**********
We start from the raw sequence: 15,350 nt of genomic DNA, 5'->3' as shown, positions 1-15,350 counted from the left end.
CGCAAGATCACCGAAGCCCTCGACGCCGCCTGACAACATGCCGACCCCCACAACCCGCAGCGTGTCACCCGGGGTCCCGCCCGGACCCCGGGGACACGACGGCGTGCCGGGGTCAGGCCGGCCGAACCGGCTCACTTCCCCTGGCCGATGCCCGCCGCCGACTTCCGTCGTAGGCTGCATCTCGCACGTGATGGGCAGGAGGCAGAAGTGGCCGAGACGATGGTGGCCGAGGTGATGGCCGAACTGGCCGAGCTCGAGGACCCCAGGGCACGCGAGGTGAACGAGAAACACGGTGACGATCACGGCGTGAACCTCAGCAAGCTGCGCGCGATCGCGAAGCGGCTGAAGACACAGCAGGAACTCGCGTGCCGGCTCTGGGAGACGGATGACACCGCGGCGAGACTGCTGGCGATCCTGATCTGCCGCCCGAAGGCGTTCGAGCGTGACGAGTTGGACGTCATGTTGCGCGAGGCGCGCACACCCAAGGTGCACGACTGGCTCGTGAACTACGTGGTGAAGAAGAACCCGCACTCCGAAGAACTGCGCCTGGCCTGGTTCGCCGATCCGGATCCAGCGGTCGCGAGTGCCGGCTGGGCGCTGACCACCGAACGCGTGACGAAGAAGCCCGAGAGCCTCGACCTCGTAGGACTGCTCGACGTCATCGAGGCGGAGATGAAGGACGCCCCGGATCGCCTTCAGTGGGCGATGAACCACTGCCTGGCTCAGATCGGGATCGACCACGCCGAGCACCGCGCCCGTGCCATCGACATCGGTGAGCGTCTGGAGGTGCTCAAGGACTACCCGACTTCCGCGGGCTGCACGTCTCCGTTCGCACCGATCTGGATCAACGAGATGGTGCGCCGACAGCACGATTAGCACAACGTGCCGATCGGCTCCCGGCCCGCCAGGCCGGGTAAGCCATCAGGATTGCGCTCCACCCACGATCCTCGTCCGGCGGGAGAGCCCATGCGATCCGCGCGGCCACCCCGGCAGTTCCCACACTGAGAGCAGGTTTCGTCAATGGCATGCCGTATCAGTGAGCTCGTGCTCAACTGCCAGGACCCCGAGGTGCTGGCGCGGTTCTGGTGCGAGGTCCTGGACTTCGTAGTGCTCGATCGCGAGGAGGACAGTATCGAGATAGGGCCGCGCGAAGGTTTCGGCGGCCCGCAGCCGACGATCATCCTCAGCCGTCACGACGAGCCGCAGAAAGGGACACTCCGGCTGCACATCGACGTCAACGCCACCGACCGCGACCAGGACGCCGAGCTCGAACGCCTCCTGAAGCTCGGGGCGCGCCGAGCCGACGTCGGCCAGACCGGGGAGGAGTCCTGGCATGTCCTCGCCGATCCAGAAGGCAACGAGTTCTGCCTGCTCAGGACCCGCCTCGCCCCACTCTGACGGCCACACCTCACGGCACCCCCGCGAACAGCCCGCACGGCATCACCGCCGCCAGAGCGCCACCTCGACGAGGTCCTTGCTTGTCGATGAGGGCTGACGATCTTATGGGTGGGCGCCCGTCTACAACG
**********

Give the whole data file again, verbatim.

We start from the raw sequence: 15,350 nt of genomic DNA, 5'->3' as shown, positions 1-15,350 counted from the left end.
CGCAAGATCACCGAAGCCCTCGACGCCGCCTGACAACATGCCGACCCCCACAACCCGCAGCGTGTCACCCGGGGTCCCGCCCGGACCCCGGGGACACGACGGCGTGCCGGGGTCAGGCCGGCCGAACCGGCTCACTTCCCCTGGCCGATGCCCGCCGCCGACTTCCGTCGTAGGCTGCATCTCGCACGTGATGGGCAGGAGGCAGAAGTGGCCGAGACGATGGTGGCCGAGGTGATGGCCGAACTGGCCGAGCTCGAGGACCCCAGGGCACGCGAGGTGAACGAGAAACACGGTGACGATCACGGCGTGAACCTCAGCAAGCTGCGCGCGATCGCGAAGCGGCTGAAGACACAGCAGGAACTCGCGTGCCGGCTCTGGGAGACGGATGACACCGCGGCGAGACTGCTGGCGATCCTGATCTGCCGCCCGAAGGCGTTCGAGCGTGACGAGTTGGACGTCATGTTGCGCGAGGCGCGCACACCCAAGGTGCACGACTGGCTCGTGAACTACGTGGTGAAGAAGAACCCGCACTCCGAAGAACTGCGCCTGGCCTGGTTCGCCGATCCGGATCCAGCGGTCGCGAGTGCCGGCTGGGCGCTGACCACCGAACGCGTGACGAAGAAGCCCGAGAGCCTCGACCTCGTAGGACTGCTCGACGTCATCGAGGCGGAGATGAAGGACGCCCCGGATCGCCTTCAGTGGGCGATGAACCACTGCCTGGCTCAGATCGGGATCGACCACGCCGAGCACCGCGCCCGTGCCATCGACATCGGTGAGCGTCTGGAGGTGCTCAAGGACTACCCGACTTCCGCGGGCTGCACGTCTCCGTTCGCACCGATCTGGATCAACGAGATGGTGCGCCGACAGCACGATTAGCACAACGTGCCGATCGGCTCCCGGCCCGCCAGGCCGGGTAAGCCATCAGGATTGCGCTCCACCCACGATCCTCGTCCGGCGGGAGAGCCCATGCGATCCGCGCGGCCACCCCGGCAGTTCCCACACTGAGAGCAGGTTTCGTCAATGGCATGCCGTATCAGTGAGCTCGTGCTCAACTGCCAGGACCCCGAGGTGCTGGCGCGGTTCTGGTGCGAGGTCCTGGACTTCGTAGTGCTCGATCGCGAGGAGGACAGTATCGAGATAGGGCCGCGCGAAGGTTTCGGCGGCCCGCAGCCGACGATCATCCTCAGCCGTCACGACGAGCCGCAGAAAGGGACACTCCGGCTGCACATCGACGTCAACGCCACCGACCGCGACCAGGACGCCGAGCTCGAACGCCTCCTGAAGCTCGGGGCGCGCCGAGCCGACGTCGGCCAGACCGGGGAGGAGTCCTGGCATGTCCTCGCCGATCCAGAAGGCAACGAGTTCTGCCTGCTCAGGACCCGCCTCGCCCCACTCTGACGGCCACACCTCACGGCACCCCCGCGAACAGCCCGCACGGCATCACCGCCGCCAGAGCGCCACCTCGACGAGGTCCTTGCTTGTCGATGAGGGCTGACGATCTTATGGGTGGGCGCCCGTCTACAACG